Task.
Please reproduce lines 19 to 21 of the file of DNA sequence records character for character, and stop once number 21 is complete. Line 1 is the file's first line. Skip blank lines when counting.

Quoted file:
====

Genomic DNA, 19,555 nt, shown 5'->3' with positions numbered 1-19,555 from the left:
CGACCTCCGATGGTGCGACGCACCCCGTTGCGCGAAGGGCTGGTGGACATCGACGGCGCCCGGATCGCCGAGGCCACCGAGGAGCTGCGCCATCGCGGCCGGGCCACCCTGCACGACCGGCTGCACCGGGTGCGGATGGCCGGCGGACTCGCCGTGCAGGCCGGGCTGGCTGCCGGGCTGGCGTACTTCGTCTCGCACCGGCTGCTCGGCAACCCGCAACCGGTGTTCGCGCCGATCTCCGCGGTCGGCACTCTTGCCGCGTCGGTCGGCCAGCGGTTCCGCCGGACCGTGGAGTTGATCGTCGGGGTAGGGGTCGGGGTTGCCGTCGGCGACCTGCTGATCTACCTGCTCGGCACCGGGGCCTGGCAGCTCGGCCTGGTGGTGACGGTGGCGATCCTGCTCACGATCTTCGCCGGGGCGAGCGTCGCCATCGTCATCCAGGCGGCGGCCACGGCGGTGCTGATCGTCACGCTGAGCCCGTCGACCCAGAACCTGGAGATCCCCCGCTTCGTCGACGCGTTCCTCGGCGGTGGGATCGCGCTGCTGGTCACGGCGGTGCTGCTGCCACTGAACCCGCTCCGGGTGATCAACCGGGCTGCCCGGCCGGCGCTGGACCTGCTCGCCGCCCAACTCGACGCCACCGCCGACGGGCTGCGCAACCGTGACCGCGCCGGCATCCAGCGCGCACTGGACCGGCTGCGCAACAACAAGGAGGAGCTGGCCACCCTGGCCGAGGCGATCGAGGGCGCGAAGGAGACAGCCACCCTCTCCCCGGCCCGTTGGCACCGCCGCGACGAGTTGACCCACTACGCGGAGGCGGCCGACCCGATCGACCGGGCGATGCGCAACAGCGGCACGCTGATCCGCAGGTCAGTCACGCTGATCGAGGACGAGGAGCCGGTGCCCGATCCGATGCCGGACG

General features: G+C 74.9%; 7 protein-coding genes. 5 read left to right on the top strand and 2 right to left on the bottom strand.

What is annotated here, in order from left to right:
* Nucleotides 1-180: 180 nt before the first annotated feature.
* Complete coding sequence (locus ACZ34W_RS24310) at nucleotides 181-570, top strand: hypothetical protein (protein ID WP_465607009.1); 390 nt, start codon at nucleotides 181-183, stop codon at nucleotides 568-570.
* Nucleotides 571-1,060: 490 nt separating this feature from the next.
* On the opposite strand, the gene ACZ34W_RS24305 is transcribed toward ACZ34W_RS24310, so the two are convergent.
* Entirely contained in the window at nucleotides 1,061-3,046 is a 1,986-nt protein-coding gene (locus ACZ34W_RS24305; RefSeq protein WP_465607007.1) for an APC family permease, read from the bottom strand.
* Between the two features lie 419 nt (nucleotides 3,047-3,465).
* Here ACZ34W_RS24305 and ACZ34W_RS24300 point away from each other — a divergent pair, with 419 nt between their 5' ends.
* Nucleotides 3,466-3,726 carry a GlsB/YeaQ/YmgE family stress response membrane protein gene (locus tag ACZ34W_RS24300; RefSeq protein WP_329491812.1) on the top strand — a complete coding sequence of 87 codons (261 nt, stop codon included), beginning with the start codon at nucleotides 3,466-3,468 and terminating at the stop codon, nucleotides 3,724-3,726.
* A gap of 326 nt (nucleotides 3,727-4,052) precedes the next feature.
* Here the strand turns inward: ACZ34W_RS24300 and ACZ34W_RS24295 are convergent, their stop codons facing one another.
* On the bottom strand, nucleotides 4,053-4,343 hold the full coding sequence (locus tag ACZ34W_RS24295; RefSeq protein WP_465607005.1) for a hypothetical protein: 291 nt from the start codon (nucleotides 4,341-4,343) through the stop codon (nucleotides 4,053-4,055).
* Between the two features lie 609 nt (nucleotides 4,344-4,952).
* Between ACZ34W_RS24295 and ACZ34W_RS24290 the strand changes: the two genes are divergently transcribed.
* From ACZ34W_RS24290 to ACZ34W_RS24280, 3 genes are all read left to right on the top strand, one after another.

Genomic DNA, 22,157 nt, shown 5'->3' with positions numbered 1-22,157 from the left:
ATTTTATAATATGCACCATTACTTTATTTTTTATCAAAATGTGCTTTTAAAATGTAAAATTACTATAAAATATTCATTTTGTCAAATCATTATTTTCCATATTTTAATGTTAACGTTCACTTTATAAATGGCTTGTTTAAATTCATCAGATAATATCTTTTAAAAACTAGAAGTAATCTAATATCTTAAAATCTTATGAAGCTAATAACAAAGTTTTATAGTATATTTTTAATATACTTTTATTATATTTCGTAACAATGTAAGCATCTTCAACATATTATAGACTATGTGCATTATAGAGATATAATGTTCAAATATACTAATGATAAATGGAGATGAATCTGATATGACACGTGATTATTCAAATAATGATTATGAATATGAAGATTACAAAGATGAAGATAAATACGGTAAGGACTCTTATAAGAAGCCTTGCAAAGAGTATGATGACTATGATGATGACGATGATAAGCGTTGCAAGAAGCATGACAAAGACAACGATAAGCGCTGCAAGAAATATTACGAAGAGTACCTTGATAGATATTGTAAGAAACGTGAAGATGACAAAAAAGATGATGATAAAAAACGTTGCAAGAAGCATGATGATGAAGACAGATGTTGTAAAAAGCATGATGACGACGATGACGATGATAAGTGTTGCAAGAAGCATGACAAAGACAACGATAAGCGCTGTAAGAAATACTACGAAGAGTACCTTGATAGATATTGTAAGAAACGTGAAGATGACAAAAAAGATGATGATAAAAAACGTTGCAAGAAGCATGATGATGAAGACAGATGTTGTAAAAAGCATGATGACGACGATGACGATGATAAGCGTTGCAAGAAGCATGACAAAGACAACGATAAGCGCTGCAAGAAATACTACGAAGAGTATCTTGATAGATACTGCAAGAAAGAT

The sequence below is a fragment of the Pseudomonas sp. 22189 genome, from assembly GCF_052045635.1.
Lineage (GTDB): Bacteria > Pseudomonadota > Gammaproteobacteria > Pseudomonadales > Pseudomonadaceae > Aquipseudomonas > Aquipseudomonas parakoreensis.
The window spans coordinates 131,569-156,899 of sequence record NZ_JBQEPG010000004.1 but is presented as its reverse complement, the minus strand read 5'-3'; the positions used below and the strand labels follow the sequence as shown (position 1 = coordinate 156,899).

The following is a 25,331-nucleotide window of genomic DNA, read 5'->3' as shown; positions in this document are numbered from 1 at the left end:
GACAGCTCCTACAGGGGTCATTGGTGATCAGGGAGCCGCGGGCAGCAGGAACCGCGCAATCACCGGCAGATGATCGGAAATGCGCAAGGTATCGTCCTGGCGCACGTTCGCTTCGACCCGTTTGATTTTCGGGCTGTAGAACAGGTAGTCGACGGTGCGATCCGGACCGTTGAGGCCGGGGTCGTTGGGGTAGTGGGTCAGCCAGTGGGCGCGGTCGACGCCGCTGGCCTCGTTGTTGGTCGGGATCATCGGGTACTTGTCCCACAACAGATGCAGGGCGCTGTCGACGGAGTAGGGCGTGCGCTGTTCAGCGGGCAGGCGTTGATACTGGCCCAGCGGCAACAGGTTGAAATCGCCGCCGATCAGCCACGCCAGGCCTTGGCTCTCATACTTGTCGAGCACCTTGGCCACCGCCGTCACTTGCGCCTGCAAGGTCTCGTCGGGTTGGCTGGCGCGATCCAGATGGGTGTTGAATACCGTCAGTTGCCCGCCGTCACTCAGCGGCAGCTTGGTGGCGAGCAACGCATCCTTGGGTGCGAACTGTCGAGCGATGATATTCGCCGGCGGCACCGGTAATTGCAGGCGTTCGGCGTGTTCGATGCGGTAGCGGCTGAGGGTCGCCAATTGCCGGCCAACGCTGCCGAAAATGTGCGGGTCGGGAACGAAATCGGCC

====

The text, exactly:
Genomic DNA, 22,157 nt, shown 5'->3' with positions numbered 1-22,157 from the left:
ATTTTATAATATGCACCATTACTTTATTTTTTATCAAAATGTGCTTTTAAAATGTAAAATTACTATAAAATATTCATTTTGTCAAATCATTATTTTCCATATTTTAATGTTAACGTTCACTTTATAAATGGCTTGTTTAAATTCATCAGATAATATCTTTTAAAAACTAGAAGTAATCTAATATCTTAAAATCTTATGAAGCTAATAACAAAGTTTTATAGTATATTTTTAATATACTTTTATTATATTTCGTAACAATGTAAGCATCTTCAACATATTATAGACTATGTGCATTATAGAGATATAATGTTCAAATATACTAATGATAAATGGAGATGAATCTGATATGACACGTGATTATTCAAATAATGATTATGAATATGAAGATTACAAAGATGAAGATAAATACGGTAAGGACTCTTATAAGAAGCCTTGCAAAGAGTATGATGACTATGATGATGACGATGATAAGCGTTGCAAGAAGCATGACAAAGACAACGATAAGCGCTGCAAGAAATATTACGAAGAGTACCTTGATAGATATTGTAAGAAACGTGAAGATGACAAAAAAGATGATGATAAAAAACGTTGCAAGAAGCATGATGATGAAGACAGATGTTGTAAAAAGCATGATGACGACGATGACGATGATAAGTGTTGCAAGAAGCATGACAAAGACAACGATAAGCGCTGTAAGAAATACTACGAAGAGTACCTTGATAGATATTGTAAGAAACGTGAAGATGACAAAAAAGATGATGATAAAAAACGTTGCAAGAAGCATGATGATGAAGACAGATGTTGTAAAAAGCATGATGACGACGATGACGATGATAAGCGTTGCAAGAAGCATGACAAAGACAACGATAAGCGCTGCAAGAAATACTACGAAGAGTATCTTGATAGATACTGCAAGAAAGAT

The sequence below is a fragment of the Pseudomonas sp. 22189 genome, from assembly GCF_052045635.1.